When looking at Coenzyme Q10 as heart failure medicine, the Q-Symbio randomized, double-blind, controlled study of the effect of Coenzyme Q10 supplementation on morbidity and mortality in heart failure shows that adjuvant supplementation of heart failure patients with 300 milligrams of Coenzyme Q10 daily reduces the all-cause risk of death by half [Mortensen 2014]. The 300-milligram dosage was administered in 100-milligram increments three times a day, always with meals. Dr. Svend Aage Mortensen, the lead researcher on the Q-Symbio study, recommended that daily administration of Coenzyme Q10 should become a component of the standard treatment of heart failure [Mortensen 2015].
Dr. Mortensen’s recommendation is based on the following points:
- Coenzyme Q10 is a naturally produced substance in the body that is essential to our survival. It acts both as a vital co-factor in the process of ATP energy production and as an important fat-soluble antioxidant [Littarru 1994].
- The body’s production of Coenzyme Q10 decreases with increasing age after we become adults [Kalén]. It is not possible to make up the deficit of Coenzyme Q10 by eating more carefully [Judy 2017].
- Moreover, treatment of with statin medications to inhibit the body’s production of cholesterol also inhibits the body’s synthesis of Coenzyme Q10 [Okuyama 2015].
- Coenzyme Q10 concentrations are known to be reduced in the blood and heart muscle tissue of heart failure patients [Folkers 1985]. The worse the stage of the heart failure, the more pronounced is the observed lowered concentration of Coenzyme Q10 in the patients’ blood and tissue [Folkers 1985].
- Meta-analyses of randomized controlled studies of Coenzyme Q10 supplementation of heart failure patients have shown that the Coenzyme Q10 supplementation, compared to placebo supplementation, significantly improves the symptoms, the functional capacity, and the quality of life of heart failure patients [Soya; Sanders; Fotino; Lei].
- Coenzyme Q10 administration is the first new development in the treatment of heart failure to improve survival rates since the introduction of ACE inhibitors and beta-blockers [Mortensen 2015].
- Coenzyme Q10 administration is a positive heart failure medication. Coenzyme Q10 works by enhancing the body’s cellular processes rather than by blocking cellular processes [Mortensen 2015]. Coenzyme Q10 improves the heart muscle’s energy production and the heart muscle’s antioxidant protection.
- Coenzyme Q10 administration is a natural and safe medication that corrects a deficiency that is closely associated with the risk of heart failure. Coenzyme Q10 administration helps to correct the chronic heart failure syndrome known as “the energy starved heart” [Mortensen 2003].
- Coenzyme Q10 supplements are currently sold over-the-counter in the United States. In at least one country of the European Union – Hungary – the medical authorities have already approved Coenzyme Q10 administration as a medicine for heart failure patients [Bio-Quinone].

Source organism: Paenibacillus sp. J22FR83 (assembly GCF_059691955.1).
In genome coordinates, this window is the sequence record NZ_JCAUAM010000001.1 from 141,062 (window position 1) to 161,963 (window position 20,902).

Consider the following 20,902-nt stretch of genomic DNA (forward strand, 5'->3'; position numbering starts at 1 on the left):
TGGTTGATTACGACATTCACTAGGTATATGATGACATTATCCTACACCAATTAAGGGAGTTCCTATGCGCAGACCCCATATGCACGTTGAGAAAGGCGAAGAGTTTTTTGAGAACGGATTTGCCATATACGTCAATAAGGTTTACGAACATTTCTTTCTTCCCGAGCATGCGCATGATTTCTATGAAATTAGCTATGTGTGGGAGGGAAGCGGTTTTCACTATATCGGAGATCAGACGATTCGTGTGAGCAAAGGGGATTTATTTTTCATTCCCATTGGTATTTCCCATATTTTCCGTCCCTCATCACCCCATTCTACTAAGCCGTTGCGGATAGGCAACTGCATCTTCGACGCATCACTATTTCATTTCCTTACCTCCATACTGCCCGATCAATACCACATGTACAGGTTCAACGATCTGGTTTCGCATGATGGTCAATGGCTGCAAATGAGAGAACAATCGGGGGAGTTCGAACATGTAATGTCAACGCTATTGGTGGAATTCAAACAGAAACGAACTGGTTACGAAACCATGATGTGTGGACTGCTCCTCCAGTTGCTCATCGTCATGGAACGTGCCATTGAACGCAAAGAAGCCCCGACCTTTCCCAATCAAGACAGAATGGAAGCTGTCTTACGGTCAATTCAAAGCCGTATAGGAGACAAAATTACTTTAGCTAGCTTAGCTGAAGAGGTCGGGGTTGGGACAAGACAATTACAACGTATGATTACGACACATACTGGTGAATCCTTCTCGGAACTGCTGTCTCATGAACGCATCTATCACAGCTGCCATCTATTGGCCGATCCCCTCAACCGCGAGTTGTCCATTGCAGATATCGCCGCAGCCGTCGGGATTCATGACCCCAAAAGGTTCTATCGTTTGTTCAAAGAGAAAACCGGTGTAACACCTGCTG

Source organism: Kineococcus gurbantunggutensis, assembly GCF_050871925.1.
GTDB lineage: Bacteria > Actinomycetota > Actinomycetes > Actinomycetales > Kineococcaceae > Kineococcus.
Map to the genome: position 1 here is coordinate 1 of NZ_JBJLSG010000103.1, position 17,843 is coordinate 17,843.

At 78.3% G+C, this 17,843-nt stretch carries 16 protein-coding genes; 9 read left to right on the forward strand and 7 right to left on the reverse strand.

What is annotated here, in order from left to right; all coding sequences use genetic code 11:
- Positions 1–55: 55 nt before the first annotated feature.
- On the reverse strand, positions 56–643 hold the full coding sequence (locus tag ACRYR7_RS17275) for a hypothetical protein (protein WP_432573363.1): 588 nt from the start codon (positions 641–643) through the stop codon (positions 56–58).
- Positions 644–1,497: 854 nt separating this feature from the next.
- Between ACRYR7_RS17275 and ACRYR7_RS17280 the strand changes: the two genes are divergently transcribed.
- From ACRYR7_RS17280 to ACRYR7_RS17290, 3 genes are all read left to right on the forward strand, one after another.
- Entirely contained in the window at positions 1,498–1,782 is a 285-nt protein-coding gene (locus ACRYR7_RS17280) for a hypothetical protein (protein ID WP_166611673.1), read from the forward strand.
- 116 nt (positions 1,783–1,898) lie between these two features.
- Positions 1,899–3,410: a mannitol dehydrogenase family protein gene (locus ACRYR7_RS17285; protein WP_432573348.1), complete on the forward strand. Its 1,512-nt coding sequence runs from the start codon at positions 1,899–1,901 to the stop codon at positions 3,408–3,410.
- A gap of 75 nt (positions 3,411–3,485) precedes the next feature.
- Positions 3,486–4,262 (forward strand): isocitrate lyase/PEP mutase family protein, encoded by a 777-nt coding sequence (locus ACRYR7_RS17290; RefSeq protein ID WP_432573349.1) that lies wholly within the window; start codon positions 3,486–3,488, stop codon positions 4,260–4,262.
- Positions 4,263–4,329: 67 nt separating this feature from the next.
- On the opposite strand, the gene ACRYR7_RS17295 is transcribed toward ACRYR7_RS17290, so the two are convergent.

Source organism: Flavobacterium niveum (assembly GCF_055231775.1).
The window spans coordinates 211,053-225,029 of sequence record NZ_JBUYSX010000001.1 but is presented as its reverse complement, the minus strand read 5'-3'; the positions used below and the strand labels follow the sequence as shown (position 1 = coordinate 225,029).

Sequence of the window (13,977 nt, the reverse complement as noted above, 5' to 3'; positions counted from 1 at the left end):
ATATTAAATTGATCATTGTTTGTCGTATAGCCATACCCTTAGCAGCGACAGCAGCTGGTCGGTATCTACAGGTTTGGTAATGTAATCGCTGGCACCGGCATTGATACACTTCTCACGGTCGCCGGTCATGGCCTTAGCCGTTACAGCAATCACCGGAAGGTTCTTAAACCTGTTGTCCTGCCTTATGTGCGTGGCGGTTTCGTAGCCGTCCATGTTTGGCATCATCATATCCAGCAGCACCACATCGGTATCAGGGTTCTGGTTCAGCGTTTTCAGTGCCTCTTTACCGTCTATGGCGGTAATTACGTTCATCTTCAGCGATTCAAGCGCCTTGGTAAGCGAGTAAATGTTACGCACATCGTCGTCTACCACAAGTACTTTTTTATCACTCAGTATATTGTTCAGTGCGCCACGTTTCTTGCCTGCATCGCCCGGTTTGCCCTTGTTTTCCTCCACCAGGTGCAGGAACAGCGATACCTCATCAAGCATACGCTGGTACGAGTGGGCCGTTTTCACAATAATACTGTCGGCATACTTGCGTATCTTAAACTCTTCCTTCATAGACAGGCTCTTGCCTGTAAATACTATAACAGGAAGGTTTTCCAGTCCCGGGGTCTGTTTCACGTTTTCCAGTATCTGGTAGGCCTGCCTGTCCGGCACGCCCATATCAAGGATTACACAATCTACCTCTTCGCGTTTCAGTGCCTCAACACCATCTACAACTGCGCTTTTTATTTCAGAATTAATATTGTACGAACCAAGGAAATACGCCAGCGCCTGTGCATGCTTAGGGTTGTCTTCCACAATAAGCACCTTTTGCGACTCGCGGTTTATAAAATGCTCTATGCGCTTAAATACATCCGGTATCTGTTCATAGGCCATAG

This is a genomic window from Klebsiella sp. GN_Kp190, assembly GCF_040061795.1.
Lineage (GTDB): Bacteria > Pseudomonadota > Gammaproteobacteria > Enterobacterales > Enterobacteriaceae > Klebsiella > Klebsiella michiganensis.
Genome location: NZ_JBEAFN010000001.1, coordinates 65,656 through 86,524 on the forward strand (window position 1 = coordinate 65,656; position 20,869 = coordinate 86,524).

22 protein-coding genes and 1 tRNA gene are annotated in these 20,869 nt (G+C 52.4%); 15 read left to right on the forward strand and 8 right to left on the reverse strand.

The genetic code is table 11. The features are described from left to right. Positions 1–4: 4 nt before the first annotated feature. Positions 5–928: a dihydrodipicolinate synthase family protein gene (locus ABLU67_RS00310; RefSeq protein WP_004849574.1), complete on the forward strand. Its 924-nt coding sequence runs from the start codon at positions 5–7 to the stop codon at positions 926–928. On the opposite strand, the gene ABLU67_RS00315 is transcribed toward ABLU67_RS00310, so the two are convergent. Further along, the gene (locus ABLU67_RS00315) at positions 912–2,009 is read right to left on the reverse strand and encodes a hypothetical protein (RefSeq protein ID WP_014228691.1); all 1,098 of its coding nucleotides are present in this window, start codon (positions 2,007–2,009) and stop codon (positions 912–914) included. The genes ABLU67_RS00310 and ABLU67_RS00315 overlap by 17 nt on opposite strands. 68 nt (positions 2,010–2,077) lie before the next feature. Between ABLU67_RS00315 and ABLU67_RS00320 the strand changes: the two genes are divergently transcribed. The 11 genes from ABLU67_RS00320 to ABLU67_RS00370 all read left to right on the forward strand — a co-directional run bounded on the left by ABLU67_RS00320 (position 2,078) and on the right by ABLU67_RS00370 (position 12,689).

Documentation of Coenzyme Q10 efficacy from the Q-Symbio study
The Q-Symbio study enrolled 420 patients with severe heart failure. In addition to their conventional heart failure medicine, the patients received either 300 milligrams of Coenzyme Q10 or a matching placebo daily for two years.
- reduced the risk of major adverse cardiovascular events by 42% [Mortensen 2014]
- reduced the risk of dying from all causes by 43% [Mortensen 2014]
- reduced the risk of death from heart disease by 43% [Mortensen 2014]
- reduced the number of hospitalizations for heart failure [Mortensen 2014]
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Judy, W. V., Stogsdill, W. W., Judy, D. S., & Judy, J. S. (2007). Coenzyme Q10: Facts or Fabrications? Natural Products Insider. Retrieved from http://www.zmc-usa.com/docs/CoQ10_Facts_or_Fabrications.pdf.
Judy, W. V. (2017). Private communication.
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Lei, L., & Liu, Y. (2017). Efficacy of Coenzyme Q10 in patients with cardiac failure: a meta-analysis of clinical trials. BMC Cardiovascular Disorders, 17(1), 196. doi:10.1186/s12872-017-0628-9
Littarru, G. P. (1994). Energy and Defense: Facts and Perspectives on Coenzyme Q10 in Biology and Medicine. Rome: Casa Editrice Scientifica Internationale.
Mortensen, S. A. (2003). Overview on coenzyme Q10 as adjunctive therapy in chronic heart failure. Rationale, design and end-points of “Q-symbio”–a multinational trial. Biofactors (Oxford, England), 18(1-4), 79-89.
Mortensen, S. A., Rosenfeldt, F., Kumar, A., Dolliner, P., Filipiak, K. J., Pella, D., & Littarru, G. P. (2014). The effect of coenzyme Q10 on morbidity and mortality in chronic heart failure: results from Q-SYMBIO: a randomized double-blind trial. JACC. Heart Failure, 2(6), 641-649.
Okuyama, H., Langsjoen, P. H., Hamazaki, T., Ogushi, Y., Hama, R., Kobayashi, T., & Uchino, H. (2015). Statins stimulate atherosclerosis and heart failure: pharmacological mechanisms. Expert Review of Clinical Pharmacology, 8(2), 189-199.
Sander, S., Coleman, C. I., Patel, A. A., Kluger, J., & White, C. M. (2006). The impact of Coenzyme Q10 on systolic function in patients with chronic heart failure. Journal of Cardiac Failure, 12(6), 464-472.
Sharma, A., Fonarow, G. C., Butler, J., Ezekowitz, J. A., & Felker, G. M. (2016). Coenzyme Q10 and Heart Failure: A State-of-the-Art Review. Circulation. Heart Failure, 9(4), e002639. doi:10.1161/CIRCHEARTFAILURE.115.002639
Disclaimer: The information presented in this review article is not intended as medical advice and should not be construed as such.Please click here for more information about the benefits of Coenzyme Q10 supplementation.